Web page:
Eggs & Catfish: 8 Food Myths To Ignore

    Eggs sitting on a white and red striped clothNewsflash: There are a lot of healthy food myths out there. There are a lot of healthy food facts out there. Some aren’t necessarily true, and some are. But which is which?

    Here’s how to navigate the sea of food info out there more so you can feel better about enjoying the foods you love.

    Take deep-fried foods, for example. They’re universally bad for you, right? Nope.

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    When experts challenged themselves to explore whether fried foods could be made healthy, they discovered that, when done properly, fried foods don’t have to be forever banished from a healthy diet.

    Myth: Sugar is always bad for you.

    Wrong. Just use the real thing to ensure that sugar calories are far from “empty” calories.

 Sugar is essential in the kitchen. Consider all that it does for baking, creating a tender cake crumb and ensuring crisp cookies. Then there’s its role in creating airy meringue or soft-textured ice cream. Keep in mind that other sweeteners like “natural” honey are basically refined sugar anyway—and they are all metabolized by your body the same way, as 4 calories per gram. Sugar also balances the flavors in healthy foods that might not taste so great on their own.

    Don’t go overboard, of course. Most health experts suggest that added sugar supply no more than 10 percent of your total calories—about 200 in a 2,000-calorie diet.

    Myth: Eating eggs raises your cholesterol levels.

    Wrong. Dietary cholesterol found in eggs has little to do with the amount of cholesterol in your body. The confusion can be boiled down to semantics: The same word, “cholesterol,” is used to describe two different things. Dietary cholesterol—the fat-like molecules in animal-based foods like eggs doesn’t greatly affect the amount of cholesterol circulating in your bloodstream. Your body makes its own cholesterol, so it doesn’t need much of the kind you eat.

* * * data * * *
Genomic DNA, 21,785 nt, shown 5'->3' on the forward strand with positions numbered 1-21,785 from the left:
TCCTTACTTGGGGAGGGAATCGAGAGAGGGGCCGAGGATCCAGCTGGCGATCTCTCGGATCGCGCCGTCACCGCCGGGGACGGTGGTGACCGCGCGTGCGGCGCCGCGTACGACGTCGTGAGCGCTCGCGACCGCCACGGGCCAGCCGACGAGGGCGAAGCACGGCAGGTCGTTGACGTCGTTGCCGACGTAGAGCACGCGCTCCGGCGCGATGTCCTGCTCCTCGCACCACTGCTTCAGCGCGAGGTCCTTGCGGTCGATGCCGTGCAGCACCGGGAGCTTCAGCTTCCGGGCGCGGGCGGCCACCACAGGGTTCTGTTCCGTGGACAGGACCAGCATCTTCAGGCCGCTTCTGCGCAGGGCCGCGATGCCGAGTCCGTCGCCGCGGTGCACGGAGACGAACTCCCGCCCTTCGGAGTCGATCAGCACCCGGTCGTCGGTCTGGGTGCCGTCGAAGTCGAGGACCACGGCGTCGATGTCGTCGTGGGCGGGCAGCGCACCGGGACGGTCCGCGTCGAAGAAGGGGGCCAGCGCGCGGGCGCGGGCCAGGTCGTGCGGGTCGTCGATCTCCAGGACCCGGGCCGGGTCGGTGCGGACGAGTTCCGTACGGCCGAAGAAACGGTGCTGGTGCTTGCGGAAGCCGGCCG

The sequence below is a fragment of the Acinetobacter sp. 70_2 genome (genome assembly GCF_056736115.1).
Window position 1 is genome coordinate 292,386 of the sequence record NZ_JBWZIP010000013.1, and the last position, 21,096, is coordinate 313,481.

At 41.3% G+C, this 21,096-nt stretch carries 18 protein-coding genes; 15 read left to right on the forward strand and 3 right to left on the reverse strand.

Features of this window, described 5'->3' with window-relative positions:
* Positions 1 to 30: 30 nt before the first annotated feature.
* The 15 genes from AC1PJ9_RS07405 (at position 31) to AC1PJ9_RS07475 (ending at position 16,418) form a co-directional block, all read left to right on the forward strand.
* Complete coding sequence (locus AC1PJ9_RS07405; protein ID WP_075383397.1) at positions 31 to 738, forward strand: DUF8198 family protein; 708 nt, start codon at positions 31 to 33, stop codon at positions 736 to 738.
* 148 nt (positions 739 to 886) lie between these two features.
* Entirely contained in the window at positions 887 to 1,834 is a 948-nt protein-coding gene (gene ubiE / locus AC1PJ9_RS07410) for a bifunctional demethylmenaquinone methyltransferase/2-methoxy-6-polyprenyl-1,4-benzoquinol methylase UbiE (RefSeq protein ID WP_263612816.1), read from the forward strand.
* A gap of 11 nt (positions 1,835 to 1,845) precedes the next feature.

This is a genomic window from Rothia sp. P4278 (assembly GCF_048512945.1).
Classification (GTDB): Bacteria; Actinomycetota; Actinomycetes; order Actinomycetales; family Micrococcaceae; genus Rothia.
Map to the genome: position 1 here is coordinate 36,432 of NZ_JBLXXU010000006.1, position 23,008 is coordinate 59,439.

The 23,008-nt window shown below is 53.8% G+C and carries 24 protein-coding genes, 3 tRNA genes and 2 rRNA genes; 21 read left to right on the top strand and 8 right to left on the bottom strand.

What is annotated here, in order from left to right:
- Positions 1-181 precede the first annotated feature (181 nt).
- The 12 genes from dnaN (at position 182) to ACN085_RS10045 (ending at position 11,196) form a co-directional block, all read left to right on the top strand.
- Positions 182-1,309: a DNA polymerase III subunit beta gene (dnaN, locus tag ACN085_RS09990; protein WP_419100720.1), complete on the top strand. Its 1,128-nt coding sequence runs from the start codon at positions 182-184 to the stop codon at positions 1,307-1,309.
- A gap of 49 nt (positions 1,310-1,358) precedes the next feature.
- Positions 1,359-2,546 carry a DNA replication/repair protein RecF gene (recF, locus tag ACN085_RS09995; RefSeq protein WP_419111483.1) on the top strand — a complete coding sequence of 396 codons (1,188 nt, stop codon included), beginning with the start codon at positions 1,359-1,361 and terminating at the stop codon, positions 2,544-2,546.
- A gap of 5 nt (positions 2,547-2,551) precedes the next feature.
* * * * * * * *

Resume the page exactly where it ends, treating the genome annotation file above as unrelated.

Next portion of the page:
Instead, what fuels your body’s cholesterol-making machine is certain saturated and trans fats. Eggs contain relatively small amounts of saturated fat. One large egg contains about 1.5 grams saturated fat, a fraction of the amount in the tablespoon of butter many cooks use to cook that egg in. So, cutting eggs out of your diet is a bad idea; they’re a rich source of 13 vitamins and minerals.

    The kind of cholesterol found in eggs doesn’t affect the cholesterol in your blood, so go ahead and enjoy eggs for breakfast, lunch, or dinner, guilt-free. In healthy people, “the research with eggs has never shown any link of egg consumption with blood lipids or with risk of heart disease,” says Don Layman, PhD, professor emeritus in the Department of Food Science and Human Nutrition at the University of Illinois at Urbana-Champaign.

    Myth: All saturated fats raise blood cholesterol.

    Wrong. New research shows that some saturated fats do not raise blood cholesterol. 

Just when we’d all gotten comfortable with the idea that there are good-for-you mono- and polyunsaturated fats (like those found in olive oil and walnuts), along comes new research calling into question the one principle most health professionals thought was sacrosanct: All saturated fat is bad.

    Researchers have long known that there are many kinds of saturated fats, and they are handled differently by the body when consumed. Stearic acid, a type of saturated fat found naturally in cocoa, dairy products, meats, and poultry, as well as palm and coconut oils, does not raise harmful LDL cholesterol but boosts beneficial HDL cholesterol levels.

    Eating foods like coconut and chocolate that contain stearic acid—an HDL-cholesterol booster that may eventually be called the “good” saturated fat—is healthier than once thought. This is not a license to eat freely of anything containing stearic acid, though, because foods rich in any type of fat tend to be dense in calories, as well.

    Myth: The only heart-friendly alcohol is red wine.

    Wrong. Beer, wine, and liquors all confer the same health benefits.

The so-called French Paradox elevated red wine to health-food status when researchers thought it was the antioxidants in the drink that protected the foie gras- and cheese-loving French from heart disease.

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